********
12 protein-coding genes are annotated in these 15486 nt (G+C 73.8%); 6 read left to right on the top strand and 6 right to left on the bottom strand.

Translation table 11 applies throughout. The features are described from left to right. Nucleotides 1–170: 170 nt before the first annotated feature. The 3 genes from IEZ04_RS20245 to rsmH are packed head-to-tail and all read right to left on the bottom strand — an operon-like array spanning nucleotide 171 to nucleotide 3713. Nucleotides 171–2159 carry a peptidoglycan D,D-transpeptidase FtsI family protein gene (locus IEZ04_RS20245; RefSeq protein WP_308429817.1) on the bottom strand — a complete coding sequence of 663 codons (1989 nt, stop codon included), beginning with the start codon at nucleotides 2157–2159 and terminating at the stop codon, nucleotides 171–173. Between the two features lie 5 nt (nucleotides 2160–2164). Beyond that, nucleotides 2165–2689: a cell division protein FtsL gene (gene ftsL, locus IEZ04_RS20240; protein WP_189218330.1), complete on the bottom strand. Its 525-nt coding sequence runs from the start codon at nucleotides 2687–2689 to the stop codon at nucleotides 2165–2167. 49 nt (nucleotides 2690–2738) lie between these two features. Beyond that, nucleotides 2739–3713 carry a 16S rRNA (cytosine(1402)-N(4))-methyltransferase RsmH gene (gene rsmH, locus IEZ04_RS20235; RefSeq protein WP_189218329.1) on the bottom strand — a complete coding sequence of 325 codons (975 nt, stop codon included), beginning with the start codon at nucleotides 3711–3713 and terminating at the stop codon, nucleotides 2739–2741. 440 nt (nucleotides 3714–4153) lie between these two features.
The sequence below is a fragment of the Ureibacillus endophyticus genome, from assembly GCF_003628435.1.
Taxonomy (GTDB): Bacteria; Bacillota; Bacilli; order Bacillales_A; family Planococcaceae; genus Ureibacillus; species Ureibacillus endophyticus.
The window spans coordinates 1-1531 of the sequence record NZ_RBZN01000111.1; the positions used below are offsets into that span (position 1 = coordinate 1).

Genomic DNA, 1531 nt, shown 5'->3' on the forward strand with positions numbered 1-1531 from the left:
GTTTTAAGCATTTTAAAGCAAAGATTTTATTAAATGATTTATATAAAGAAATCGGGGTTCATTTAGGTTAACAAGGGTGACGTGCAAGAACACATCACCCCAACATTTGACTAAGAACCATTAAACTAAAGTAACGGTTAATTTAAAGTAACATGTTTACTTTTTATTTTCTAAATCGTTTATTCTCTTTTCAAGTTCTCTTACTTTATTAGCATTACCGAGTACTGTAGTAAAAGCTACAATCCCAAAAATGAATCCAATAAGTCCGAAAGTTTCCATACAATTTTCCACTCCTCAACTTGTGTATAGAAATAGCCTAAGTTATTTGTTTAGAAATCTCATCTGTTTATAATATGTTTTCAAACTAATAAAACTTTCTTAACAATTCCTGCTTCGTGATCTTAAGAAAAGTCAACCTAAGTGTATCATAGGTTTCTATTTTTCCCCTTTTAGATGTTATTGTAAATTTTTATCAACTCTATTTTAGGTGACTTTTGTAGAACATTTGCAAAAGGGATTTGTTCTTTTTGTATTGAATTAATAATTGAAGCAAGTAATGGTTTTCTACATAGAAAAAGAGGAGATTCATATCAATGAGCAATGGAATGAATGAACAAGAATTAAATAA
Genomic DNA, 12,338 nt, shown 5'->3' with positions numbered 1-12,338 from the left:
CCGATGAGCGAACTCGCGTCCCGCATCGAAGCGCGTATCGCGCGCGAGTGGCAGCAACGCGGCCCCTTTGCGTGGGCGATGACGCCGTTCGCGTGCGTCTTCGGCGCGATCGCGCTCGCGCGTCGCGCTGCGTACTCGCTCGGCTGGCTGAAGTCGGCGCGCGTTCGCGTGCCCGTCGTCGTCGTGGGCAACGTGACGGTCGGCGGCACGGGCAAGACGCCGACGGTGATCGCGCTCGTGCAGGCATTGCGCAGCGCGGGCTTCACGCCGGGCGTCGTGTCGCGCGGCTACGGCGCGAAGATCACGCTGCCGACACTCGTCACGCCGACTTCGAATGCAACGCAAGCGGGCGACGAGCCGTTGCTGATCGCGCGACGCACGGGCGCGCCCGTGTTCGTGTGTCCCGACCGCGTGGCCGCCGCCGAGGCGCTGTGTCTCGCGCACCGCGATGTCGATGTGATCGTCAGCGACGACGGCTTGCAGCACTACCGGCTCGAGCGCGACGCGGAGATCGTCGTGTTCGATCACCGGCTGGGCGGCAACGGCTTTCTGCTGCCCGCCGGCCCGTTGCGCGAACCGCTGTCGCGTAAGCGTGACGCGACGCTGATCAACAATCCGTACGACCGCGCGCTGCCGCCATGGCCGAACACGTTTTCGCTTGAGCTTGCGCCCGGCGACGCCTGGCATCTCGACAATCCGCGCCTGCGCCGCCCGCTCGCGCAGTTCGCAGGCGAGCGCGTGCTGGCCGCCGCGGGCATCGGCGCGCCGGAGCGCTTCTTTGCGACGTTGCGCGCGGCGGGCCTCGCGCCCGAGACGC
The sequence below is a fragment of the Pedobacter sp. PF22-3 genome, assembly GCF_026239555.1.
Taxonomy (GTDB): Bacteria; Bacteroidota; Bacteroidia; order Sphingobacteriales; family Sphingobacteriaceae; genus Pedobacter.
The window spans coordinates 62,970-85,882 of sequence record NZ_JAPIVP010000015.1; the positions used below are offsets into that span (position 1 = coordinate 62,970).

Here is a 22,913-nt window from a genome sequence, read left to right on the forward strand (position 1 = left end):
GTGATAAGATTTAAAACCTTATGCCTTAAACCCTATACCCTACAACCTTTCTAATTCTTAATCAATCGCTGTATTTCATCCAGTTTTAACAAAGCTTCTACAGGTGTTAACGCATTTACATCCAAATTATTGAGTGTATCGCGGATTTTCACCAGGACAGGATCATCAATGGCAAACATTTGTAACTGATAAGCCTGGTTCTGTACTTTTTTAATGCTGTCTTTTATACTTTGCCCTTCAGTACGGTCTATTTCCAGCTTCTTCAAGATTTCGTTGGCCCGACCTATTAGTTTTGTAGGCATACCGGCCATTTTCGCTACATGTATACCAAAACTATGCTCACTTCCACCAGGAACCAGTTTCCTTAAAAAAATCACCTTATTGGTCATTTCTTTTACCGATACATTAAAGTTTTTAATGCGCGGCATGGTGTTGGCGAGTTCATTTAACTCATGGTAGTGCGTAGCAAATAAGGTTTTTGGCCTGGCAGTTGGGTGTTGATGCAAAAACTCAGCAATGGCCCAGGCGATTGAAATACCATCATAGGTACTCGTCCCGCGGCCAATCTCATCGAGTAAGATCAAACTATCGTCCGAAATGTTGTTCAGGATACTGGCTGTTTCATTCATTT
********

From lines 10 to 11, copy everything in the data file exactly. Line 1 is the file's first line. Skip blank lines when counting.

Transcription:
The sequence below is a fragment of the Pedobacter sp. PF22-3 genome, assembly GCF_026239555.1.
Taxonomy (GTDB): Bacteria; Bacteroidota; Bacteroidia; order Sphingobacteriales; family Sphingobacteriaceae; genus Pedobacter.